Avalanche Tuckerman Ravine

January 2, 2020
By Jeff Fongemie – MWAC

Soft slab avalanche. E Slope, approx 35 degree slope angle.
Avalanche spanning a majority of the headwall. Some details unknown due to poor visibility. It appears to have started Center Headwall, first smaller avalanche failed mid slab, which then . . .

Human Triggered Avalanche Tuckerman Ravine

January 2, 2020
By Jeffrey Fongemie – MWAC

Human triggered soft slab avalanche. E Slope, approx 30 degrees. Party of one, snowboarder, triggered, caught, carried, not buried as reported by said snowboarder. Crown line starts low in Sluice spans under Sluice Buttress/Sluice Ice. This . . .

Slide in a Hillmans Highway

January 1, 2020
By Tyler Buckeridge

The snowboarder above me who was the only other person in Hillmans let of a slab about 35 feet wide right under this boulder 2/3 up Hillmans. There is a debris field about 100 feet long and 35 feet wide, or a almost as wide as Hillmans at that point. . . .

Developing wind slabs, right side of Tuckerman Ravine

January 1, 2020
By Frank Carus

Light to moderate snowfall, mostly rimed particles and full round graupel and blowing snow. 20-30mph+ in our location, 60-80mph westerly on the summit.
“Whumpfing” (x4) and shooting cracks observed. Surface wind slabs to 6″ were . . .

Test Pit Below Little Headwall

January 1, 2020
By Corey Fitzgerald – Northeast Mountaineering

Sky OVC. GR. East Aspect. Moderate West winds.
CT11 SP 1mm facets down 30cm

Willard East Face

December 30, 2019
By Matt Shove – Ragged Mountain Guides

Isolated pockets that are holding snow were becoming reactive during today’s storm. Lots of big wind, with mixed frozen particles were being deposited and transported. The small isolated pocket below the second pitch of upper Hitchcock was becoming . . .

NE Snowfield Rain Crust

December 22, 2019
By Jonathan S Shefftz – NSP

The new snow was in abundance all the way along the Cog tracks, allowing continuous skinning from the parking lot to the auto road crossing, with some really nice skiing from below the transformer portage (i.e., a few hundred vertical above Jacob’s . . .

Tuckerman Ravine

December 22, 2019
By Mark Renson – AIARE

Instructed at an AIARE 1 course. Took following temps at Hermit Lake at roughly 11:45am-> TAir: 0c, TSurf: -6c, T10: -8c, T20: -9.5c.
We did some digging near Leve Rock in Tuckerman Ravine. Huge variability – I found HS 190cm with HS 85cm roughly . . .

Human Triggered Avalanche in Sluice – Tuckerman Ravine

December 21, 2019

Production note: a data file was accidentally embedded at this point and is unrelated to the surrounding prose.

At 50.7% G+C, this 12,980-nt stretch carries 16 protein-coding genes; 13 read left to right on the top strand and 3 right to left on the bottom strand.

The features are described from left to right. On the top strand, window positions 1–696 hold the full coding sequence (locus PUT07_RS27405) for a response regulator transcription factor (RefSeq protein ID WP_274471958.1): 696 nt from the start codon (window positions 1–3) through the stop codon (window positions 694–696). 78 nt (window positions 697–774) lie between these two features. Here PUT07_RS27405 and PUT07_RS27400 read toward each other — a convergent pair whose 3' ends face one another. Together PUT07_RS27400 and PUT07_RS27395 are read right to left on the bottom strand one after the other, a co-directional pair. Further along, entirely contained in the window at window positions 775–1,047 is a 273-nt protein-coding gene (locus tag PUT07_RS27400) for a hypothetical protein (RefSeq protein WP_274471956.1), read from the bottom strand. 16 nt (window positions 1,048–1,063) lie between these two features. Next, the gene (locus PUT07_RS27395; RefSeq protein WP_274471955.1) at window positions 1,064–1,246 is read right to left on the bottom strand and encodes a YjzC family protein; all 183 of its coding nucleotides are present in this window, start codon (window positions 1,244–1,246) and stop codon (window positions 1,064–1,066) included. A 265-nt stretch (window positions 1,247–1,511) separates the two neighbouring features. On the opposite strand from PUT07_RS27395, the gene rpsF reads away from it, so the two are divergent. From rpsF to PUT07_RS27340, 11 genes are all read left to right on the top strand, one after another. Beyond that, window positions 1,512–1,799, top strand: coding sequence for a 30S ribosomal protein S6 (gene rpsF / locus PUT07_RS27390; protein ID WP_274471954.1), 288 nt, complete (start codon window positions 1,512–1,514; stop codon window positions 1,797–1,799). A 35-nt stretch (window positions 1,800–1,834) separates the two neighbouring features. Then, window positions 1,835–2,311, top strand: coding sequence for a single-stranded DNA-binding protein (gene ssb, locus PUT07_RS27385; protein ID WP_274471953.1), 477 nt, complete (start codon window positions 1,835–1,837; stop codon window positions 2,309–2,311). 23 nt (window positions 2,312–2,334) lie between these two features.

By Jeff Fongemie – MWAC

Observed fresh avalanche crown with ski tracks entering in from lookers right. Slope SE, slightly convex, approx 40 degree slope angle. D1 hard slab, 30′ wide with a crown height 20″. Very little debris remained possibly due to fragmenting & . . .

Growing snowfields in Tuckerman & Huntington Ravines

December 20, 2019
By Jeffrey Fongemie – MWAC

Clear skies, calm wind. New snow Tuesday and Wednesday followed strong W wind has increased the size of snowfields in Tuckerman & Huntington Ravines, particularly mid-slope well below the sky line. In Tuckerman Ravine the sluff piles continue to . . .


Snowpack observations are one part of the complex puzzle which is your decision to enter avalanche terrain. Some observations may include stability tests. It’s important to understand that the results of a stability tests are seldom conclusive anywhere, but particularly in snow climates and terrain like ours where the primary driver of instabilities is wind drifted snow. Many stability tests exist and each works best with specific avalanche problem types. Stability test results should never be used alone as an indication that a slope or conditions are safe particularly when more obvious red flags are present. Please use this page as part of your information gathering process, but don’t make decisions based on a single piece of information. A good article that summarizes some of the issues associated with snow and avalanche observations can be found here.

The Mount Washington Avalanche Center cannot verify the quality or accuracy of any observations that come from the general public.


See an avalanche or evidence of previous avalanche activity?  Near-miss? Snowpack observations?

Your observations are valuable to an accurate forecast! We welcome observations from everyone. You don’t need to be an avalanche professional to submit helpful observations, just be as detailed and accurate as you can.